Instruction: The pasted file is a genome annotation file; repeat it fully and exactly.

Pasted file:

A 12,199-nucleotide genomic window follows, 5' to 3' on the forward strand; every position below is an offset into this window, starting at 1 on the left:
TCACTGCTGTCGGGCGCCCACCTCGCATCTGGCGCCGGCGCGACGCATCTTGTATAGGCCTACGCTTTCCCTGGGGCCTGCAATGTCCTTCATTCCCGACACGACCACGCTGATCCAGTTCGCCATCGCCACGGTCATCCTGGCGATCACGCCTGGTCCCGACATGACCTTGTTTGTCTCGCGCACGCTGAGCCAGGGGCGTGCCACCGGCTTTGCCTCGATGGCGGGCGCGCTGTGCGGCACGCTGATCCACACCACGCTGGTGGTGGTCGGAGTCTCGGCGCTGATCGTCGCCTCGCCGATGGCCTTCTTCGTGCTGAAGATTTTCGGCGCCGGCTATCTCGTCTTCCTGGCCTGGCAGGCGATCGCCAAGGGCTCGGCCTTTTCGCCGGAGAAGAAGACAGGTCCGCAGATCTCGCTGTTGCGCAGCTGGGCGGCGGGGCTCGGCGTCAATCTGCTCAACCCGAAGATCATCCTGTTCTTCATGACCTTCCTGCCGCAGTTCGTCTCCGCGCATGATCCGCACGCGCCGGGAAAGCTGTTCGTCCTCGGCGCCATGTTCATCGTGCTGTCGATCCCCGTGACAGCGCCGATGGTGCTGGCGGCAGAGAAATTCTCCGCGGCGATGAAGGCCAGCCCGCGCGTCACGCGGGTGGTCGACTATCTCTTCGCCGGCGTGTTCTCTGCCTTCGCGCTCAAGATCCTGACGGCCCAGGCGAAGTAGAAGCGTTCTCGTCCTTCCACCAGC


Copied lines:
A 12,199-nucleotide genomic window follows, 5' to 3' on the forward strand; every position below is an offset into this window, starting at 1 on the left:
TCACTGCTGTCGGGCGCCCACCTCGCATCTGGCGCCGGCGCGACGCATCTTGTATAGGCCTACGCTTTCCCTGGGGCCTGCAATGTCCTTCATTCCCGACACGACCACGCTGATCCAGTTCGCCATCGCCACGGTCATCCTGGCGATCACGCCTGGTCCCGACATGACCTTGTTTGTCTCGCGCACGCTGAGCCAGGGGCGTGCCACCGGCTTTGCCTCGATGGCGGGCGCGCTGTGCGGCACGCTGATCCACACCACGCTGGTGGTGGTCGGAGTCTCGGCGCTGATCGTCGCCTCGCCGATGGCCTTCTTCGTGCTGAAGATTTTCGGCGCCGGCTATCTCGTCTTCCTGGCCTGGCAGGCGATCGCCAAGGGCTCGGCCTTTTCGCCGGAGAAGAAGACAGGTCCGCAGATCTCGCTGTTGCGCAGCTGGGCGGCGGGGCTCGGCGTCAATCTGCTCAACCCGAAGATCATCCTGTTCTTCATGACCTTCCTGCCGCAGTTCGTCTCCGCGCATGATCCGCACGCGCCGGGAAAGCTGTTCGTCCTCGGCGCCATGTTCATCGTGCTGTCGATCCCCGTGACAGCGCCGATGGTGCTGGCGGCAGAGAAATTCTCCGCGGCGATGAAGGCCAGCCCGCGCGTCACGCGGGTGGTCGACTATCTCTTCGCCGGCGTGTTCTCTGCCTTCGCGCTCAAGATCCTGACGGCCCAGGCGAAGTAGAAGCGTTCTCGTCCTTCCACCAGC